Thomas Unger has more than 15 year of expertise in the field of transitional justice, notably as the former Senior Adviser to the UN Special Rapporteur on the promotion of truth, justice, reparation and guarantees of non-recurrence.
Kamelia Kemileva is Special Projects Manager and Co-Coordinator of the Geneva Academy Human Rights Platform.
Villa Moynier, 120B Rue de Lausanne, Geneva
Tram 15, tram stop Butini
Bus 1 or 25, bus stop Sécheron
Parking space is available at the Perle du Lac.
Villa Moynier is accessible to people with disabilities. If you have a disability or any additional needs and require assistance in order to participate fully, please email info[at]geneva-academy.ch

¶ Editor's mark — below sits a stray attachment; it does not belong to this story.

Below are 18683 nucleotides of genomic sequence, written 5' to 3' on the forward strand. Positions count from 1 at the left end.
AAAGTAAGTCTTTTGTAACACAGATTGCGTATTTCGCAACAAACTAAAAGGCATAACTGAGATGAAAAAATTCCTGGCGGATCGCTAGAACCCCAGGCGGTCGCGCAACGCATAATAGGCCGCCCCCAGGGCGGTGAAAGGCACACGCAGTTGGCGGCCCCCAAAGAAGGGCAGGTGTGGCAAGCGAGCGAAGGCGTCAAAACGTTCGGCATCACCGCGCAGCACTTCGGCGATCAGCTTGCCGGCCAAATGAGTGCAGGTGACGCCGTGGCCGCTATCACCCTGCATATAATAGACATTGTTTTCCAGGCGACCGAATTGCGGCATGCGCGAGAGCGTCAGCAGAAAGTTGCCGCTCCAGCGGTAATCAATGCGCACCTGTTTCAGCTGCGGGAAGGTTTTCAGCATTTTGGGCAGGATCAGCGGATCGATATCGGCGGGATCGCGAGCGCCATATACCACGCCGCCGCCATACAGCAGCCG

Sandra Pointet/Geneva Academy
The Geneva Academy Wednesdays take place on Wednesdays in the format of roundtables closed to the general public, where one or more PhD students from the Graduate Institute or the University of Geneva present their research, ideas, working papers or draft thesis chapters.
Felix Kirchmeier, coordinator of the Geneva Human Rights Platform briefed the UN Committee on Economic, Social and Cultural Rights on the main proposals developed by the Academic Platform on Treaty Body Review 2020.
This short course analyses the main international and regional norms governing the international protection of refugees. It notably examines the sources of international refugee law, including the 1951 Geneva Convention Relating to the Status of Refugees, and their interaction with human rights law and international humanitarian law.